Day 367, Year 1: Looks Like A Weather Window
Date: Friday, October 20, 2006
Weather: Windy and Partly Cloudy
Location: Port of Refuge, Neiafu, Vava’u Group, Tonga
Tonight we went into Tongan Bob’s Cantina for Mexican food with Sylvia and Doug from Windcastle. We knew there was going to be live music at 8:30 so we stayed to hear the group. They were amazing musicians. They played everything from Ike and Tina Turner’s version of “Under the Dock of the Bay” to songs by the Beatles and the Grateful Dead. I asked a waitress from the US that I had met earlier in our stay here where these guys were form and she said that as far as she knows they are from here and have been playing in Vava’u for seven or eight years. We couldn’t figure out how a group from Tonga could learn to play this music so well, but as we left and they were playing, we tried to let them know how much we enjoyed the music. They responded with a, “Thank you, mate.” And that made us think that they might be Tongans who have lived in New Zealand. However they came here or however they learned to play the music they play, they are really, really good. When we are out here we always want to hear traditional music, but more often than not, what we hear is American popular music. That seems to be the world music of the Pacific.
After listening to the weather this morning and comparing what we heard to all of our grib files and other forecasts, we decided that next Tuesday or Wednesday might be the time to leave here and head for New Zealand. We might stop in Minerva Reef, which is about 400 miles southwest of here, if we need to get out of the weather. Or if things are still looking good when we get there, we will trudge on. We listened so others this morning that left here a couple of days ago and they are really finding the sail physically challenging and exhausting. But they close-hauled and are fighting 30 to 35 knot winds. We hope not to do that, especially in the first couple of days. We also have the option of stopping in southern Tonga if the weather doesn’t cooperate. We will try to avoid high winds, but we know that on this passage that might not be an option.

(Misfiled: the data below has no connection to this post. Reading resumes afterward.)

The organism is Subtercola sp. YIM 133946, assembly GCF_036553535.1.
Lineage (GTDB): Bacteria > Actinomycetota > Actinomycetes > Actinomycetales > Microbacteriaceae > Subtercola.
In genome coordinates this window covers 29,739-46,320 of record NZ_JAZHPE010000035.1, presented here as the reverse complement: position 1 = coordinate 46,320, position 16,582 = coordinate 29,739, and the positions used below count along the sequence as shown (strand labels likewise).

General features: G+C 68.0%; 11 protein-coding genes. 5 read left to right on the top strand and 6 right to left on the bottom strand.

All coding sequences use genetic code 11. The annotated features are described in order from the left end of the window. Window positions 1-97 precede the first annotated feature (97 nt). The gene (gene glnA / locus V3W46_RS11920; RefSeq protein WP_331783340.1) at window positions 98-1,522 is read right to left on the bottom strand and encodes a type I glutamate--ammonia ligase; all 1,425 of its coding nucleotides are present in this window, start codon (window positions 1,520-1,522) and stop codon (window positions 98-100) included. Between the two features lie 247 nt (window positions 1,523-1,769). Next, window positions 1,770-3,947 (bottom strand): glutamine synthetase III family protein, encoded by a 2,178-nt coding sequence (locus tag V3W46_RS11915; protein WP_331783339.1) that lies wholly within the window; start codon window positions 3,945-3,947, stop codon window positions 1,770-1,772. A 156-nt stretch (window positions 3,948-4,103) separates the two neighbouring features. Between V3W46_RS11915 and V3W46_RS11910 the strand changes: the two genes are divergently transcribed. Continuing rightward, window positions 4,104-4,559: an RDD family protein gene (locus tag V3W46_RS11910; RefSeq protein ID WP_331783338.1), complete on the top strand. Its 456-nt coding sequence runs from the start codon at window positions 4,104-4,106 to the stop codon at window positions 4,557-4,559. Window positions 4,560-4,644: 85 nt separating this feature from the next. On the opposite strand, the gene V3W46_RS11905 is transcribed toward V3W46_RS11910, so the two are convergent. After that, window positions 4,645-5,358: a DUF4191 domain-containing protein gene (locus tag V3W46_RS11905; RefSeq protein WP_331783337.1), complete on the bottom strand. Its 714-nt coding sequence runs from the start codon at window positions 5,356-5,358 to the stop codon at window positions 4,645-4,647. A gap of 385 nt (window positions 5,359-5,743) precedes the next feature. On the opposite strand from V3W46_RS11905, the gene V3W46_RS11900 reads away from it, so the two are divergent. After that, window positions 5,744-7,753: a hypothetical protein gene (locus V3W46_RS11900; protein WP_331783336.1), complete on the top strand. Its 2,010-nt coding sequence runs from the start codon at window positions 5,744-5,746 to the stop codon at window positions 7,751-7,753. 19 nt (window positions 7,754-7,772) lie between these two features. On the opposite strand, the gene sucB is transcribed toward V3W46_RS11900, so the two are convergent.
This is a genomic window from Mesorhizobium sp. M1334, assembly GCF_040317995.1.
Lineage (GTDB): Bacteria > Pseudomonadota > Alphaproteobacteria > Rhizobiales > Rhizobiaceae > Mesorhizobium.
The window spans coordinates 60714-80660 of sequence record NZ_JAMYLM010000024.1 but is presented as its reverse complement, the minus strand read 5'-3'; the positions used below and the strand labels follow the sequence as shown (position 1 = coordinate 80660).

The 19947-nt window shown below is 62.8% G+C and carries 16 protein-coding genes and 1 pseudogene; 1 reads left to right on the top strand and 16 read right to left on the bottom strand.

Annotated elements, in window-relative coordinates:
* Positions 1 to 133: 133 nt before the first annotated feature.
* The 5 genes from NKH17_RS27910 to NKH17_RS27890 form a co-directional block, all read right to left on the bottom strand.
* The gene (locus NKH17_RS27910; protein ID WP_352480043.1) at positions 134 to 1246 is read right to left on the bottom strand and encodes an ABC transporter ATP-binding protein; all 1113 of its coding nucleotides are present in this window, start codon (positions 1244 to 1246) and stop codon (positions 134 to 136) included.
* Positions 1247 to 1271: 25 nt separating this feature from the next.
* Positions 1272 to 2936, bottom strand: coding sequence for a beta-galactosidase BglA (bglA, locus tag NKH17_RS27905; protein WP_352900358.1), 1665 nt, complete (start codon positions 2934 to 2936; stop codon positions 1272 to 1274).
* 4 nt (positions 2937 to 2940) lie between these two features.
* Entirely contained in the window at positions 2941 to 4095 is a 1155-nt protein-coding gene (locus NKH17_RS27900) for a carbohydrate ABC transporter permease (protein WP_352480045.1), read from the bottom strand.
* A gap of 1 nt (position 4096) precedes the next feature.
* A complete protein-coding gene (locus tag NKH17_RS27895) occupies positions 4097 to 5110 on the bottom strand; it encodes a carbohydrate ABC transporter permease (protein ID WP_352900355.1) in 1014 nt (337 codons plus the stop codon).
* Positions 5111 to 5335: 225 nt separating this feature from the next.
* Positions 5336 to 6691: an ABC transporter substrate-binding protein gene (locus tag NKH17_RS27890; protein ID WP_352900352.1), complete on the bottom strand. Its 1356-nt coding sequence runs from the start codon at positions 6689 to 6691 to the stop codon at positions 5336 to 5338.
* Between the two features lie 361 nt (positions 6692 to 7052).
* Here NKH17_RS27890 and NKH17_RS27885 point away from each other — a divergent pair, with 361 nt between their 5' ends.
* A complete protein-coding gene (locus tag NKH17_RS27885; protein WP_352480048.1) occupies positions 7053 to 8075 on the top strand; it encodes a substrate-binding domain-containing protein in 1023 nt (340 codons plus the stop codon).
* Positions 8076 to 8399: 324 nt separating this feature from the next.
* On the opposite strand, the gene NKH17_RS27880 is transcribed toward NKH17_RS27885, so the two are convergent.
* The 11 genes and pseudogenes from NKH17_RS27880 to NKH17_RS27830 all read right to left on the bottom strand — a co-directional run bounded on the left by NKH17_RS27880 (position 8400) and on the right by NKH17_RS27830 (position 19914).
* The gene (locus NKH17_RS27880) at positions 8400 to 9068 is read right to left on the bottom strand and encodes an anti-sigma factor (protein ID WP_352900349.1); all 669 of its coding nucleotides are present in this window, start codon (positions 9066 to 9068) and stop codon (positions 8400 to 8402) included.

After listening to the weather, we decided to head to town to do the final provisioning. We saw Quantum Leap, Wind Pony, and Procyon and shared our plans. They had all decided to do the exact same thing based on the information they were gathering. Then Gdansk and Windcastle came along, and they too are leaving on Monday or Tuesday, so it looks like we have our window. That could change, however, so this decision is tentative-totally weather dependent. And we all know how dependable weather forecasts can be. The New Zealand Met Service has the worst weather forecasting record in the world, but that is because they are trying to forecast some of the worst weather in the world. We will take information from all of our sources and make the best decisions we can. Then we will just have to live with the weather thrown our way and do the best we can.
Despite the fact that one of the four or five cruise ships that stop here each here was in port today, we were able to do our final shopping. We plan to head out to an anchorage tomorrow morning and then come back here on Monday or Tuesday to check out and get fuel. We are going out to an anchorage to get in more bit of snorkeling before heading to New Zealand. The air temperature is cooler this week, but we will use our dive skins and be very comfortable. As the winds from the south have increased this week, we have had cooler and cooler weather. We actually wore “regular” clothes into town tonight and that made me very sad. We had on long sleeve shirts and long pants for the first time in a year. I guess we’ll have to add real shoes when we get to New Zealand, but I surely am not looking forward to that! It is spring time here and in New Zealand, so sometime in the next few weeks, it will start to warm up again. It was 72 degrees F in the cabin this morning and I was very cold. In the Samoas the cabin temperature was almost always in the 90’s, so a 20 degree drop is quite significant. I don’t even want to think about having to adjust to the temperature in New England when we fly home in December. We might just freeze to death!
|061020 Day 367 Tonga, Vava'u–Last Trip into Neiafu (Bakery, PO, Trees)|